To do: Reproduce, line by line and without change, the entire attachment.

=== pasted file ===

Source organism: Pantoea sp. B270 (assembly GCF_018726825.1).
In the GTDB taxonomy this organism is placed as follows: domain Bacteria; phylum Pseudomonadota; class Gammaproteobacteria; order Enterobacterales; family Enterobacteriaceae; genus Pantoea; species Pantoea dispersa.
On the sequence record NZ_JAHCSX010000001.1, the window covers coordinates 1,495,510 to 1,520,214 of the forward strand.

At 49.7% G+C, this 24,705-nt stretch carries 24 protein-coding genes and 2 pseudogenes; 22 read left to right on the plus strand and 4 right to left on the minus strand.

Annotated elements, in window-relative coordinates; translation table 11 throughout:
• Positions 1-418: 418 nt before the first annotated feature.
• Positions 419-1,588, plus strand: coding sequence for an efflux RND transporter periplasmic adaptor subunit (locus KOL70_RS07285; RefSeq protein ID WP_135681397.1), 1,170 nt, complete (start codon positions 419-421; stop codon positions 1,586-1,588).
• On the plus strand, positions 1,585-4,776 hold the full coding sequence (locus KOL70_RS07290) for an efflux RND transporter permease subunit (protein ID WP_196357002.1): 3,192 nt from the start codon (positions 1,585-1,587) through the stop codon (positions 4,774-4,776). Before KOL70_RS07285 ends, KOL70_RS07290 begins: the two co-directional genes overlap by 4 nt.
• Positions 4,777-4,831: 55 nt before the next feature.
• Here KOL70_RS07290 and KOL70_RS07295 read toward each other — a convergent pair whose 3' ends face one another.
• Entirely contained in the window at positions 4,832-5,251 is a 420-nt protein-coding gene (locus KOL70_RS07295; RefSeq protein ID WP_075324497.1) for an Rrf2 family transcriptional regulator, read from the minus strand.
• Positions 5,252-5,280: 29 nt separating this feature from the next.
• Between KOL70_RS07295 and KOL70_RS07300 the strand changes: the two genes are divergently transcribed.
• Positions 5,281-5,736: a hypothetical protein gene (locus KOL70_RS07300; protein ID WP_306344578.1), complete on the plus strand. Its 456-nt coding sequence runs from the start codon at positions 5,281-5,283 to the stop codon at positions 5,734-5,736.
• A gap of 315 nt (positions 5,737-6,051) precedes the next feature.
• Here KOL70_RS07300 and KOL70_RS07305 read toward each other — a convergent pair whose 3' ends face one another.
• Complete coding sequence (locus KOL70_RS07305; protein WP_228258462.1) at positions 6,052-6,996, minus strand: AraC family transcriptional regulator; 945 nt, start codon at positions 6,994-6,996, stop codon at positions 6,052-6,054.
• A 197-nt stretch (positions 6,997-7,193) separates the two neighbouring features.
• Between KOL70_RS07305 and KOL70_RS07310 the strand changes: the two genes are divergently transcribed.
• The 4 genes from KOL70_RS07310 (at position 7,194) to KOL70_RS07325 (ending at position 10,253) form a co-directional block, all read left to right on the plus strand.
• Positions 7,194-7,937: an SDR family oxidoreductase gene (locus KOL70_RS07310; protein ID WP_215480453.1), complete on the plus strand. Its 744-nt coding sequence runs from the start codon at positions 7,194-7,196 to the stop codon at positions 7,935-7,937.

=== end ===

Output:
Source organism: Pantoea sp. B270 (assembly GCF_018726825.1).
In the GTDB taxonomy this organism is placed as follows: domain Bacteria; phylum Pseudomonadota; class Gammaproteobacteria; order Enterobacterales; family Enterobacteriaceae; genus Pantoea; species Pantoea dispersa.
On the sequence record NZ_JAHCSX010000001.1, the window covers coordinates 1,495,510 to 1,520,214 of the forward strand.

At 49.7% G+C, this 24,705-nt stretch carries 24 protein-coding genes and 2 pseudogenes; 22 read left to right on the plus strand and 4 right to left on the minus strand.

Annotated elements, in window-relative coordinates; translation table 11 throughout:
• Positions 1-418: 418 nt before the first annotated feature.
• Positions 419-1,588, plus strand: coding sequence for an efflux RND transporter periplasmic adaptor subunit (locus KOL70_RS07285; RefSeq protein ID WP_135681397.1), 1,170 nt, complete (start codon positions 419-421; stop codon positions 1,586-1,588).
• On the plus strand, positions 1,585-4,776 hold the full coding sequence (locus KOL70_RS07290) for an efflux RND transporter permease subunit (protein ID WP_196357002.1): 3,192 nt from the start codon (positions 1,585-1,587) through the stop codon (positions 4,774-4,776). Before KOL70_RS07285 ends, KOL70_RS07290 begins: the two co-directional genes overlap by 4 nt.
• Positions 4,777-4,831: 55 nt before the next feature.
• Here KOL70_RS07290 and KOL70_RS07295 read toward each other — a convergent pair whose 3' ends face one another.
• Entirely contained in the window at positions 4,832-5,251 is a 420-nt protein-coding gene (locus KOL70_RS07295; RefSeq protein ID WP_075324497.1) for an Rrf2 family transcriptional regulator, read from the minus strand.
• Positions 5,252-5,280: 29 nt separating this feature from the next.
• Between KOL70_RS07295 and KOL70_RS07300 the strand changes: the two genes are divergently transcribed.
• Positions 5,281-5,736: a hypothetical protein gene (locus KOL70_RS07300; protein ID WP_306344578.1), complete on the plus strand. Its 456-nt coding sequence runs from the start codon at positions 5,281-5,283 to the stop codon at positions 5,734-5,736.
• A gap of 315 nt (positions 5,737-6,051) precedes the next feature.
• Here KOL70_RS07300 and KOL70_RS07305 read toward each other — a convergent pair whose 3' ends face one another.
• Complete coding sequence (locus KOL70_RS07305; protein WP_228258462.1) at positions 6,052-6,996, minus strand: AraC family transcriptional regulator; 945 nt, start codon at positions 6,994-6,996, stop codon at positions 6,052-6,054.
• A 197-nt stretch (positions 6,997-7,193) separates the two neighbouring features.
• Between KOL70_RS07305 and KOL70_RS07310 the strand changes: the two genes are divergently transcribed.
• The 4 genes from KOL70_RS07310 (at position 7,194) to KOL70_RS07325 (ending at position 10,253) form a co-directional block, all read left to right on the plus strand.
• Positions 7,194-7,937: an SDR family oxidoreductase gene (locus KOL70_RS07310; protein ID WP_215480453.1), complete on the plus strand. Its 744-nt coding sequence runs from the start codon at positions 7,194-7,196 to the stop codon at positions 7,935-7,937.